The Theatre of the World: Alchemy, Astrology and Magic in Renaissance Prague
At the turn of the 17th-century the greatest philosophers, alchemists, astronomers, and mathematicians of the day flocked to Prague to work under the patronage of the Holy Roman Emperor Rudolf II. The city was the centre of a cultural and scientific revolution kindled and encouraged by the Emperor the effects of which are felt even today.
The Theatre of the World is the enchanting story of Rudolf II, an emperor more interested in the great talents and minds of his times than in the exercise of his power. Rarely leaving Prague Castle, he gathered aroudn him a galaxy of famous figures: the Italian painter Giuseppe Arcimboldo, the Danish astronomer Tycho Brahe, the German mathematician Johannes Kepler, and the English magus John Dee.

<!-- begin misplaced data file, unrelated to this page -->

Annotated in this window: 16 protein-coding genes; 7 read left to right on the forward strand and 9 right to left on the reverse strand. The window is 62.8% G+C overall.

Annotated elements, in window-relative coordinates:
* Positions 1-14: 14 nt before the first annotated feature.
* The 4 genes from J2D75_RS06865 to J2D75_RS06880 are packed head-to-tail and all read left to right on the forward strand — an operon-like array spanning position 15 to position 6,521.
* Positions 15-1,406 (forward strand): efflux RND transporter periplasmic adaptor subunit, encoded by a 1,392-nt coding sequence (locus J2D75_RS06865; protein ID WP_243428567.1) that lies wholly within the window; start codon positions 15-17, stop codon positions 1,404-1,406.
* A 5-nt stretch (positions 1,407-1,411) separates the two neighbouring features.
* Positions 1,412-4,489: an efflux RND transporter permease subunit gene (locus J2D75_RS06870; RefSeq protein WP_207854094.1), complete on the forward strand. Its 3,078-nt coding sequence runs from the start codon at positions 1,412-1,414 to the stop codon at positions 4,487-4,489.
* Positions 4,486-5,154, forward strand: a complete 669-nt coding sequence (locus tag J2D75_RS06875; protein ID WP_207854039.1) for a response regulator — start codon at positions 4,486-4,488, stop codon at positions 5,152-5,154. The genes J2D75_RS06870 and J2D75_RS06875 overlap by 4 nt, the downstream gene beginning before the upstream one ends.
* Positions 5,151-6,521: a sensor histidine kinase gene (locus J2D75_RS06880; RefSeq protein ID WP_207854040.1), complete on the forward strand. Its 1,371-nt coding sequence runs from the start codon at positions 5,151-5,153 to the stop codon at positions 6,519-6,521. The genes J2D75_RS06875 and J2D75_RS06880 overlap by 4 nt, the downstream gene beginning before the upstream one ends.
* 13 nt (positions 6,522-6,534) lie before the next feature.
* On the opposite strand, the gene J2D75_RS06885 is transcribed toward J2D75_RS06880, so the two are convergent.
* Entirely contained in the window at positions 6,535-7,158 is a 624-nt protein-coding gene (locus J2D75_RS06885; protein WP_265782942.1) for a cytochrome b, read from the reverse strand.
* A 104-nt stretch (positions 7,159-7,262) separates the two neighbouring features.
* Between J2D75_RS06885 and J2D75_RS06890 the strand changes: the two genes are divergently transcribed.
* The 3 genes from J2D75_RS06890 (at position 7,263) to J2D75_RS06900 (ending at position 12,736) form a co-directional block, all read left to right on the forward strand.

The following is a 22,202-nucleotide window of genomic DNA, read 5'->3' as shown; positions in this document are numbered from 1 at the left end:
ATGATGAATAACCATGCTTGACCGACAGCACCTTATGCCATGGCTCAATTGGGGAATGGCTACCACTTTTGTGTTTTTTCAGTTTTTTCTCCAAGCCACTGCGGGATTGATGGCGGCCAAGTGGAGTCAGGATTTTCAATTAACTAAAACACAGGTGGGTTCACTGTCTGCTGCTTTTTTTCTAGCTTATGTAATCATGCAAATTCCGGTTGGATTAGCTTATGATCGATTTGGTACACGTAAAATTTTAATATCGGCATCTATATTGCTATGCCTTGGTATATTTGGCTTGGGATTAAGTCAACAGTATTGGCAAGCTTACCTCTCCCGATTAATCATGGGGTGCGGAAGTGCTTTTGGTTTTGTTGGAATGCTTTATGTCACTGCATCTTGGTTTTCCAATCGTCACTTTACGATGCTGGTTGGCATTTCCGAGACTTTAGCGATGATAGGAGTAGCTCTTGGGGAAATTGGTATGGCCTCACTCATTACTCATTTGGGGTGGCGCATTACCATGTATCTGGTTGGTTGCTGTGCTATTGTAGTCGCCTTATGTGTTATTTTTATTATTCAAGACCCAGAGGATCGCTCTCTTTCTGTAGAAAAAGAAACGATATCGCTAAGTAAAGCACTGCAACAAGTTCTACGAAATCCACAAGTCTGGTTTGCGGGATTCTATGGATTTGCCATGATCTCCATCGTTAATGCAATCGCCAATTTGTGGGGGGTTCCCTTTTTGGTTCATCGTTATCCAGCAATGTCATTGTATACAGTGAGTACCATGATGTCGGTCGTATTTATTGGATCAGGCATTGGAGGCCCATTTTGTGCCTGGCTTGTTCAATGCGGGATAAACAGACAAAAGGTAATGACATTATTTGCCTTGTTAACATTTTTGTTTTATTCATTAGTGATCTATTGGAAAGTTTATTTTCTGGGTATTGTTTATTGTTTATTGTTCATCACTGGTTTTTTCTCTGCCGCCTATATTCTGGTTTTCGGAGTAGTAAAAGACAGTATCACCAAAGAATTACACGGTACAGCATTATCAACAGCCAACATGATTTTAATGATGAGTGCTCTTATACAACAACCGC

Entranced, like Hamlet, by the new Renaissance learning, Rudolf found it nearly impossible to make decisions. Like Faust, he was prepared to risk all in the pursuit of magical knowledge and the Philosopher's Stone which would turn base metals into gold and prolong life indefinitely. But he also faced the threats of religious discord and the Ottoman empire, along with deepening melancholy and an ambitious younger brother. As a result he lost his empire and nearly his sanity but had enabled Prague to enjoy a golden age of peace and creativity before Europe was engulfed in the Thirty Years' War.
The Theatre of the World is a beguiling and dramatic human story involving the great sweep of culture and history. It is filled with angels and devils, high art and low cunning, talismans and stars, and offers a captivating perspective on a pivotal moment in the history of western civilisation.
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